What is difficult about child abuse is that no one is immune. We see children brought in from rich families, poor families, different religious and cultural backgrounds, married couples, single parents, frontline providers, graduate students, the unemployed, drug-affected families, and sober families. However, we have been able to identify risk factors and protective factors, and I sincerely believe that if we did more to advance children and family rights, child abuse would go down. As I explained earlier, ensuring that children and families have the resources they need to promote health and well-being not only in children but throughout society, will go a long way to creating a better world.
Q: More than 200 million children live in the deadliest conflict zones worldwide, and many of them are facing the severe impacts of climate change and acute malnutrition. Specifically, in the Middle East, the children of Yemen and the Gaza Strip are gripped in the most unfavorable conditions and face difficulties accessing water, food, education, toys, and shelter. Amidst conflicts that have overshadowed the stability of the region, what are the resources required to assist the children in war-stricken areas?
A: Some of my earliest children’s rights work was with the Red Cross and Red Crescent during the war in the former Yugoslavia in the 1990s and it was absolutely heartbreaking. We recommended an outline of rights for children in armed conflict, and we were very relieved when some were included in the First Optional Protocol to the United Nations Children’s Rights Convention, which focused on preventing children from becoming soldiers. We were also grateful when the International Criminal Court prioritized the prosecution of the leaders of armed forces recruiting children to participate in armed conflicts. I am hopeful that the long-term impacts of that treaty and ICC prosecutions will help lead to an end to those practices, but as we both know, some children continue to be recruited such as we are witnessing in Yemen today.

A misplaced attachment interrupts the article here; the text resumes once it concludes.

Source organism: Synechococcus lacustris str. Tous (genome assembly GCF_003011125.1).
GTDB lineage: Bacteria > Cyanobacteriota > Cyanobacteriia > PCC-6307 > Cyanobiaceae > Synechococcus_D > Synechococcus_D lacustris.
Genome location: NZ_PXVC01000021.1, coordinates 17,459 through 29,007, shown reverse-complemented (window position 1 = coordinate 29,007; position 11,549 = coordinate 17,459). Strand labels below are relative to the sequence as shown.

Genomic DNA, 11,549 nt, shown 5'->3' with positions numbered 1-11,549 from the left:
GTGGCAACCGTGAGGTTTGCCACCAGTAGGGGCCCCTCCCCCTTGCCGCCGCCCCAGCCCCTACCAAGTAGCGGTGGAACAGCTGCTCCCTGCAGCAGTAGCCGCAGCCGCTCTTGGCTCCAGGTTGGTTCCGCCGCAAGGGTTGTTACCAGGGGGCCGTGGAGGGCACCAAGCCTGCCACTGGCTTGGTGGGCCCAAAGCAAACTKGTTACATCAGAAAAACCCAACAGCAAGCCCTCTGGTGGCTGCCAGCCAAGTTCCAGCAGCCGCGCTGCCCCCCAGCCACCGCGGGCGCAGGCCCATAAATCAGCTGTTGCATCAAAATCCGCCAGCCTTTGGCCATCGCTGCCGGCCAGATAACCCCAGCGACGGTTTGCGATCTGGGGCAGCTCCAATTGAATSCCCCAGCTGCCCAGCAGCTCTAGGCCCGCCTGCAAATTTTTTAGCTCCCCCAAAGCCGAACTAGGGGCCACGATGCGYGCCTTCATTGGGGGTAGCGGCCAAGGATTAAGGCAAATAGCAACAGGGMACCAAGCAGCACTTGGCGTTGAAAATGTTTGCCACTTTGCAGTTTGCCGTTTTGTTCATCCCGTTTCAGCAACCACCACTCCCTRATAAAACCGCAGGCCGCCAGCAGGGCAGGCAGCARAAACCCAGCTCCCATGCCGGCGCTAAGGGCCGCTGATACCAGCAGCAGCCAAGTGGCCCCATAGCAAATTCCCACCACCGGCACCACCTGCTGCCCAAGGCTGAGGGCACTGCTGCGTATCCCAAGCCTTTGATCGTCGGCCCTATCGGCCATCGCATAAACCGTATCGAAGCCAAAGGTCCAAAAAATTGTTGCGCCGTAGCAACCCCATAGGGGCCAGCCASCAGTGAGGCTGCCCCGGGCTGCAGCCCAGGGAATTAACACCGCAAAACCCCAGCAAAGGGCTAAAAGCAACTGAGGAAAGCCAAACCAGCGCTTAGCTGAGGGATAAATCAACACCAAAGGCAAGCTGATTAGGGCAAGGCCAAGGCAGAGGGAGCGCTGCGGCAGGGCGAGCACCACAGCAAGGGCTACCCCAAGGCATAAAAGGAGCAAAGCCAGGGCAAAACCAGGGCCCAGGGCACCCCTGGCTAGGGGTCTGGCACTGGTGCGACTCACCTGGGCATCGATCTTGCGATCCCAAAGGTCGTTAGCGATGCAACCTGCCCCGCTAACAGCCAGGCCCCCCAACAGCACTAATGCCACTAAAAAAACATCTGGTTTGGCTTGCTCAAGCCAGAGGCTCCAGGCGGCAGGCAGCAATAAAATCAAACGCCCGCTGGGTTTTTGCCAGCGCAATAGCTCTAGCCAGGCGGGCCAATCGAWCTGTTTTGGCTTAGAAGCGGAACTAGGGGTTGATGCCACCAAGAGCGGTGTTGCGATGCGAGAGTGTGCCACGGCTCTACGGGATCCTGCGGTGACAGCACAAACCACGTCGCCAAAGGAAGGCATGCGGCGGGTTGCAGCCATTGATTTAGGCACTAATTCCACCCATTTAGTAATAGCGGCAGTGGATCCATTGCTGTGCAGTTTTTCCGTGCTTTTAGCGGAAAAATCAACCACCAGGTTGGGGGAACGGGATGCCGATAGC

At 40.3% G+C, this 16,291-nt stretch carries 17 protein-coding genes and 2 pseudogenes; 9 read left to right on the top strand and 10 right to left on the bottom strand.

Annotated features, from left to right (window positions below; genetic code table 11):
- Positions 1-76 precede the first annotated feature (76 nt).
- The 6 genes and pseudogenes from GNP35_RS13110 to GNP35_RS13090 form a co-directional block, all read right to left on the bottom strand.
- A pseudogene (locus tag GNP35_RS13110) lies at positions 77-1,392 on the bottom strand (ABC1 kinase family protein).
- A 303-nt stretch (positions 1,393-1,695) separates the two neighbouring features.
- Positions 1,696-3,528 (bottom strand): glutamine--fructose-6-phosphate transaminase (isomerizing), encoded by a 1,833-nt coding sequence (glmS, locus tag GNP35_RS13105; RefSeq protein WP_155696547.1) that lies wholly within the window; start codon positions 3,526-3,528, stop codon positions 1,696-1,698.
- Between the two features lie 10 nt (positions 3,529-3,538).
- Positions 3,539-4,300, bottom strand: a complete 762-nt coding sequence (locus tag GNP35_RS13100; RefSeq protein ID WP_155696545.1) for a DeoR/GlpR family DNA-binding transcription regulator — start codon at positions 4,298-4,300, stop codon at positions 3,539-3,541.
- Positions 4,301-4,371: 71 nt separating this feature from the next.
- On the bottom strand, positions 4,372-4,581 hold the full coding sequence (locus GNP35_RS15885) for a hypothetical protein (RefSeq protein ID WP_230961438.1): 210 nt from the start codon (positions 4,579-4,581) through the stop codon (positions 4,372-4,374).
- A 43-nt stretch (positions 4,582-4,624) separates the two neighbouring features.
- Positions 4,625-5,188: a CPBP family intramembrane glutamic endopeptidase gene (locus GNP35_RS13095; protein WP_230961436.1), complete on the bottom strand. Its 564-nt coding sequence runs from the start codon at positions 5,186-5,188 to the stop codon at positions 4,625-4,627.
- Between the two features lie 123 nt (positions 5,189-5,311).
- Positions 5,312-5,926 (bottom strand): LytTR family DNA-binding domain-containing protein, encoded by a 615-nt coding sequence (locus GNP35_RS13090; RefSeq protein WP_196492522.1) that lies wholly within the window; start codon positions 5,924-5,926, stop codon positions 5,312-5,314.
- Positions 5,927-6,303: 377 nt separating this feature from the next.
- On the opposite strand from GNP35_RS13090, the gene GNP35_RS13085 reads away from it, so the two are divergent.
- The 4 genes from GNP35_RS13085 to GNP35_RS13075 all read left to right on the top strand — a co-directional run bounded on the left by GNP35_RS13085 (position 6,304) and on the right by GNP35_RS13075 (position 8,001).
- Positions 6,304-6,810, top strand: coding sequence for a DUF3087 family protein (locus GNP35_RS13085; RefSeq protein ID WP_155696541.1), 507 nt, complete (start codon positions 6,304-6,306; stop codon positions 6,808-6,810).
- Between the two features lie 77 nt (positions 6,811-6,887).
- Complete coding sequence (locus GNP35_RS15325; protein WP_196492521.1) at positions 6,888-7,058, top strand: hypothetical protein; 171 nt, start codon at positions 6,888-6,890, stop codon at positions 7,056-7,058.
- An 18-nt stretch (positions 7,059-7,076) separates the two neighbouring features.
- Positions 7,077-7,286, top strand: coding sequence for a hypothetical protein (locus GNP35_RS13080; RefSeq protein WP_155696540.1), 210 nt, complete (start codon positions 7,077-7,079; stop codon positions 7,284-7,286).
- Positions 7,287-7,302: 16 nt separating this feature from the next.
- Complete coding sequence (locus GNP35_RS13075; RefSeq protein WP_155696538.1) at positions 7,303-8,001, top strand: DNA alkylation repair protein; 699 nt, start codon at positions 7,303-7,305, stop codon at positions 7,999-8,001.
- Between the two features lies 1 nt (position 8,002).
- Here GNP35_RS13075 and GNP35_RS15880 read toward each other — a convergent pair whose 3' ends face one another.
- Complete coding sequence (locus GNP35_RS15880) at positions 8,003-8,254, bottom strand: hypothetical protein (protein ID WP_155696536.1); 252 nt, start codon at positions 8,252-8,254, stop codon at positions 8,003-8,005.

Even if we significantly reduce or even eliminate children’s active participation in armed conflict, children caught in war zones still experience mass violations of their rights. First and foremost, it is critical to remember that state parties to the UN Convention on the Rights of the Child, which has been ratified by every recognized country in the world but the US, who is a signatory, have an obligation to “ensure to the maximum extent possible the survival and development of the child.”
I always note that that obligation is not limited to children within the state parties’ jurisdiction and control, which arguably obligates 195 countries from all around the world to help ensure the survival of every child in Yemen, the Gaza Strip, and elsewhere. Of course, there are many other rights that are not being realized by children in these regions—including health and education—but survival is fundamental and even that is at risk.